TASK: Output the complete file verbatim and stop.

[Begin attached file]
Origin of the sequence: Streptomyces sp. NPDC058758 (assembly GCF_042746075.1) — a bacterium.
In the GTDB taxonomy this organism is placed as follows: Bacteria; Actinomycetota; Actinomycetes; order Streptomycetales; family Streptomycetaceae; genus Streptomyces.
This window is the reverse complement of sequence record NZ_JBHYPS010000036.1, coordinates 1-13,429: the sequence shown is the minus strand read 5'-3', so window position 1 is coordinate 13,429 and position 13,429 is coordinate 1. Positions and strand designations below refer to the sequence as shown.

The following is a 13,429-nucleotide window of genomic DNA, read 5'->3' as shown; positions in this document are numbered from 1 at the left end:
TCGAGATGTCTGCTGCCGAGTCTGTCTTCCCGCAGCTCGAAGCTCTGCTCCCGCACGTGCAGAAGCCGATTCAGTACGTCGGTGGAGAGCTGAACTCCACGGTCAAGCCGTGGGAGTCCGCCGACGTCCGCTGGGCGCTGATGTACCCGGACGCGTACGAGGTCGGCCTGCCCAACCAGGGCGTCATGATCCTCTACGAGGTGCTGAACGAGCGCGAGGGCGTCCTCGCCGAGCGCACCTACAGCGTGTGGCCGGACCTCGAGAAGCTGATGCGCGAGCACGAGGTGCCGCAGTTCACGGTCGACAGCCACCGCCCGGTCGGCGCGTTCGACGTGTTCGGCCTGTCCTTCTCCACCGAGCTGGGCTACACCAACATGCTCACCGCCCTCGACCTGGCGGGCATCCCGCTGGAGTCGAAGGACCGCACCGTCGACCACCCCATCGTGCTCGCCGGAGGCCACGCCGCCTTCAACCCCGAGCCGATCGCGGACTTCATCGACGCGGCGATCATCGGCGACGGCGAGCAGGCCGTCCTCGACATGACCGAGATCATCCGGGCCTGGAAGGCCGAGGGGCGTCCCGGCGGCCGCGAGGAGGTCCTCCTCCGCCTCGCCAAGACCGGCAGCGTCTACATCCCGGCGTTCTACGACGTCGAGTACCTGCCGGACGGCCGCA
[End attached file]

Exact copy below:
Origin of the sequence: Streptomyces sp. NPDC058758 (assembly GCF_042746075.1) — a bacterium.
In the GTDB taxonomy this organism is placed as follows: Bacteria; Actinomycetota; Actinomycetes; order Streptomycetales; family Streptomycetaceae; genus Streptomyces.
This window is the reverse complement of sequence record NZ_JBHYPS010000036.1, coordinates 1-13,429: the sequence shown is the minus strand read 5'-3', so window position 1 is coordinate 13,429 and position 13,429 is coordinate 1. Positions and strand designations below refer to the sequence as shown.

The following is a 13,429-nucleotide window of genomic DNA, read 5'->3' as shown; positions in this document are numbered from 1 at the left end:
TCGAGATGTCTGCTGCCGAGTCTGTCTTCCCGCAGCTCGAAGCTCTGCTCCCGCACGTGCAGAAGCCGATTCAGTACGTCGGTGGAGAGCTGAACTCCACGGTCAAGCCGTGGGAGTCCGCCGACGTCCGCTGGGCGCTGATGTACCCGGACGCGTACGAGGTCGGCCTGCCCAACCAGGGCGTCATGATCCTCTACGAGGTGCTGAACGAGCGCGAGGGCGTCCTCGCCGAGCGCACCTACAGCGTGTGGCCGGACCTCGAGAAGCTGATGCGCGAGCACGAGGTGCCGCAGTTCACGGTCGACAGCCACCGCCCGGTCGGCGCGTTCGACGTGTTCGGCCTGTCCTTCTCCACCGAGCTGGGCTACACCAACATGCTCACCGCCCTCGACCTGGCGGGCATCCCGCTGGAGTCGAAGGACCGCACCGTCGACCACCCCATCGTGCTCGCCGGAGGCCACGCCGCCTTCAACCCCGAGCCGATCGCGGACTTCATCGACGCGGCGATCATCGGCGACGGCGAGCAGGCCGTCCTCGACATGACCGAGATCATCCGGGCCTGGAAGGCCGAGGGGCGTCCCGGCGGCCGCGAGGAGGTCCTCCTCCGCCTCGCCAAGACCGGCAGCGTCTACATCCCGGCGTTCTACGACGTCGAGTACCTGCCGGACGGCCGCA